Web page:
Thank you for that, Tony. I’m glad that my impressions of him were correct, and I agree that his passing will be a huge loss for our country. I feel he had incredible potential about him. Who knows what he might have achieved…

  9. John B
    3 November 2012 at 9:09 pm

    not really shocking you could expects it for most lawyers ,like politicians

  10. Alan Benton
    3 November 2012 at 10:01 pm

    Yep. He also did a lot of work on Court Report, as far as I see it that was some very instructive lessons on the workings of the system that people needed to know. Say what you like about him, it’s not the sort of thing people ought to be crowing about. As he himself said, it’s at the point where whatever one thinks of people who are criminals, that has nothing to do with ignoring any due process. And due process was something he was quite adamant about pursuing. Something, I might add, he was also frequently pointing out as having not been followed in a lot of so-called justice in this country.

    I would have loved to have heard his views on the fiasco this country has been put through regarding the shambles of the GCSB.

    We won’t get that. Mainly because … TVNZ 7 was cut by a government who is not interested in such things, and further, stipulated their opinion of that channel as being for snot nosed elitist know it alls in their opinion.

    Bit shocked it happened in my suburb, basically down the road.

  11. David Small
    4 November 2012 at 12:46 am

    A shocking and sad loss. I think the most lasting impression of him in most NZers minds will be the Scott Guy murder case which was quite an astonishing one. According to polls, the vast majority of people thought he should have been found guilty. But with the evidence before the court, any defence lawyer in the country should have got him off. A great case for a lawyer’s reputation.

  12. Theodore
    4 November 2012 at 8:10 am

    He stood out as a free-thinker and willing to defend the worst in our society. Courageous as well as brilliant, he’ll be sorely missed.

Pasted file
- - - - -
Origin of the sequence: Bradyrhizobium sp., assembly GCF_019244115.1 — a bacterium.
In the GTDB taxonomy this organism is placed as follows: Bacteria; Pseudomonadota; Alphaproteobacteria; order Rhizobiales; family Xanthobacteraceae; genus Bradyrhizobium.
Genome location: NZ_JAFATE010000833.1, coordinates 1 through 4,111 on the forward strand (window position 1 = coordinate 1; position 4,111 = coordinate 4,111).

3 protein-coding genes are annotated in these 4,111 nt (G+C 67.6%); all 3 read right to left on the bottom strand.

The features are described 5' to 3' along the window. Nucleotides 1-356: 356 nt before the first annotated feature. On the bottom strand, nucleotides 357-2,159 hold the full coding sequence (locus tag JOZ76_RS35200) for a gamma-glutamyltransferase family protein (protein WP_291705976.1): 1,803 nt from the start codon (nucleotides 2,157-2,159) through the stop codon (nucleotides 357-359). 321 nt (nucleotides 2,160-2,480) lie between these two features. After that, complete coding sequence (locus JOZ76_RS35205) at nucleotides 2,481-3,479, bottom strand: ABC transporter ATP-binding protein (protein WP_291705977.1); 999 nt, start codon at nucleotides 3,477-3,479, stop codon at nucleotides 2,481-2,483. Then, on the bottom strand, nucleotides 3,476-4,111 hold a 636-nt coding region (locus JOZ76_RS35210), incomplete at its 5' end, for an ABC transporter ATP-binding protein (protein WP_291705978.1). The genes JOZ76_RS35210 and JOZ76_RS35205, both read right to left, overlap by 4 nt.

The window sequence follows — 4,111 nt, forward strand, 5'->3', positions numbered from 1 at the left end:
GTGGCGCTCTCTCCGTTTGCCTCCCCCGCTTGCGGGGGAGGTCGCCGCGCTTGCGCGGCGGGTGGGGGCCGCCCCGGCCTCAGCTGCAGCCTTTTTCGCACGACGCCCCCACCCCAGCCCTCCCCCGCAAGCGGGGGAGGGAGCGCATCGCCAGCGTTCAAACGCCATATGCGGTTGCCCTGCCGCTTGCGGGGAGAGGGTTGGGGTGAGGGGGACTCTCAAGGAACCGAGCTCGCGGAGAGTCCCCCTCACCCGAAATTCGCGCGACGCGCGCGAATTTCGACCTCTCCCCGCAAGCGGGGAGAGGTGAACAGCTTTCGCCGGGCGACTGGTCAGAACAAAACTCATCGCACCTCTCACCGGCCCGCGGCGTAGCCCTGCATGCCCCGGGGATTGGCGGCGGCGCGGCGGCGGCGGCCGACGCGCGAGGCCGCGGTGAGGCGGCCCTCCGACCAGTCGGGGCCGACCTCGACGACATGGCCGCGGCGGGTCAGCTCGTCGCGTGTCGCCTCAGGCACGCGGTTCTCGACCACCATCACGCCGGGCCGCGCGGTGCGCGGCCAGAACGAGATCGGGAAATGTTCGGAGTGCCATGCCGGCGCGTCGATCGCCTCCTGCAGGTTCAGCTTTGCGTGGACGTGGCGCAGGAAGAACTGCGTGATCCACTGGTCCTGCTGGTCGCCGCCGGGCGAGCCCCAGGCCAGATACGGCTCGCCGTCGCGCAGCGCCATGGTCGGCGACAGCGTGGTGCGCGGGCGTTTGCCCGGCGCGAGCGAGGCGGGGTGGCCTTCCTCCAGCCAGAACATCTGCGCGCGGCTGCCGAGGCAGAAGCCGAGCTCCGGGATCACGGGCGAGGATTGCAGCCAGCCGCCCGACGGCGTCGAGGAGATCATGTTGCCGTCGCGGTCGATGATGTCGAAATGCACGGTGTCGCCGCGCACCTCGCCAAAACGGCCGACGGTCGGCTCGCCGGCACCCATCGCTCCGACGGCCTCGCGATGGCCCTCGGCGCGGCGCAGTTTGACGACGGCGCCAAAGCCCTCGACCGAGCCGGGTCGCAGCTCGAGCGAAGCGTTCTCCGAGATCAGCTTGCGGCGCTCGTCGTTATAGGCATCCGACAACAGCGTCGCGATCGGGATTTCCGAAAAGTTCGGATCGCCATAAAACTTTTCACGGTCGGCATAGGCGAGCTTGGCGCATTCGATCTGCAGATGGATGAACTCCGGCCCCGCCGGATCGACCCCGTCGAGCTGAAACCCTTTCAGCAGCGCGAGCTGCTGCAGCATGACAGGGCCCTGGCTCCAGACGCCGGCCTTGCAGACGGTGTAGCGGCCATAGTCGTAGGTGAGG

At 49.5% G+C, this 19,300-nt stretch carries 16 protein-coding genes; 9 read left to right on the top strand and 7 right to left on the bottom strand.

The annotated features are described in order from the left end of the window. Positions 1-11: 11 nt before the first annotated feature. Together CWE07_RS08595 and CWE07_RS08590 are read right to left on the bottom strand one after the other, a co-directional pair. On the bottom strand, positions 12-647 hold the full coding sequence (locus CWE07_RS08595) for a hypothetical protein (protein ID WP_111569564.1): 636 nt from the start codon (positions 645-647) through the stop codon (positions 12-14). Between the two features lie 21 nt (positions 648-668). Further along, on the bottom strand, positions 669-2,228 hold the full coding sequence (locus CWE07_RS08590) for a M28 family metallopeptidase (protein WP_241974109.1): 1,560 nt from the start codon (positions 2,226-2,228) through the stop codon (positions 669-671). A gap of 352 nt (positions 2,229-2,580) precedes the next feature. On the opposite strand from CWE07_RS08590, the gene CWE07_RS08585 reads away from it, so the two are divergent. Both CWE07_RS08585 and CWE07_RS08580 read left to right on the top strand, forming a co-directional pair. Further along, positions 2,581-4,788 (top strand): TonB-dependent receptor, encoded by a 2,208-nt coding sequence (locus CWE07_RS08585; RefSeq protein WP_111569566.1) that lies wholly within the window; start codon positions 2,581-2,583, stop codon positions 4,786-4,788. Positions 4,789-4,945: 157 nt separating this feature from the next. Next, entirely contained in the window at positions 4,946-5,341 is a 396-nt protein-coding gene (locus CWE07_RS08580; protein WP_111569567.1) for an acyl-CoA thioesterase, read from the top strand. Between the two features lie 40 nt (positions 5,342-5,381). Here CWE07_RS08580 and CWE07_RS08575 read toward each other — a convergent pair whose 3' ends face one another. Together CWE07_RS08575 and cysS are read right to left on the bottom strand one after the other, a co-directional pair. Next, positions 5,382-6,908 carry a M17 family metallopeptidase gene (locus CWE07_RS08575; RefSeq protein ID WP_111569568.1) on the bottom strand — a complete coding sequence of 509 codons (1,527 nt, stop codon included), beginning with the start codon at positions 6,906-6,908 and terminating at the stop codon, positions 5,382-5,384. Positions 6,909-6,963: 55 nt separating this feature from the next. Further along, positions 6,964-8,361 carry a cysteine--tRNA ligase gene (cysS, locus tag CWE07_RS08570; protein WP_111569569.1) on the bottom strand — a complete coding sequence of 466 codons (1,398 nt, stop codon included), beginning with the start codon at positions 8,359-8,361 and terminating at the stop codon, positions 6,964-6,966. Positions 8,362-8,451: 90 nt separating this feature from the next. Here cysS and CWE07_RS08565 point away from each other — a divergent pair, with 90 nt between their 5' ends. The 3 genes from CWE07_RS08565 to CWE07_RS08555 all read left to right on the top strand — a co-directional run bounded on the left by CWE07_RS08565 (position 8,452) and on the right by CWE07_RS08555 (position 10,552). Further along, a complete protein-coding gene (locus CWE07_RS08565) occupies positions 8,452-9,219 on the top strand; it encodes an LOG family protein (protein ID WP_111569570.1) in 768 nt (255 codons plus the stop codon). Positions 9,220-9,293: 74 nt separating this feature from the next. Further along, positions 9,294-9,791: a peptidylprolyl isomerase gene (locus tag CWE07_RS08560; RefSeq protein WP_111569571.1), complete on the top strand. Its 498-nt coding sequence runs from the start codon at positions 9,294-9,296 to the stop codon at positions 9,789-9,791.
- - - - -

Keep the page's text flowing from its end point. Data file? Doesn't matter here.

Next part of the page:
• Paul Carruthers
      4 November 2012 at 9:47 am

      The emotional price you pay for having principles and defending basic rights in New Zealand is far, far too high. No one should have to pay such a heavy price.

      The haters and rednecks who abuse people for defending fundamental principles of the Bill of Rights in this country should hang their empty bloody heads in shame.

      Every time they open their filthy, vile mouths and spew forth their despicable rhetoric, they mock and disrespect the men and women who died fighting for those very same rights for all of us in previous world wars.

      Such people are nothing but a cancer in society, a cancer for which people like Greg King were the cure.

      The fact that he stood against those who would demand others be stripped of their equal rights before the law is a testament to his courage and a statement that his life mattered. RIP Greg King. New Zealand is worse off without you.

  13. Priss
    4 November 2012 at 11:37 am

    After the Scott Guy murder trial, I was really peed of at the Not Guilty verdict and had a few things to say about juries and our justice system. Then I heard Greg King explain how the system worked and why and though I still wasn’t happy I had a better understanding of how and why things happened.

    He definitely had a knack of explaining things with such clarity.

    I agree with sentiments above; this is a loss for for family and our country as well.

  14. Melissa Simpson
    9 June 2015 at 9:33 am

    Hi, I am a Media Studies student and I was wondering whether I could get your permission to use this photograph in my feature article – it would only be printed once for the assessment. Thanks, Melissa.

    • 9 June 2015 at 9:30 pm

      Hi Melissa,

      The image you’re referring to was one I found on the internet. My understanding is that, under Fair Use provisions you are allowed to use such images as long as you are not making any money out of it.

      I wish you well with your media studies.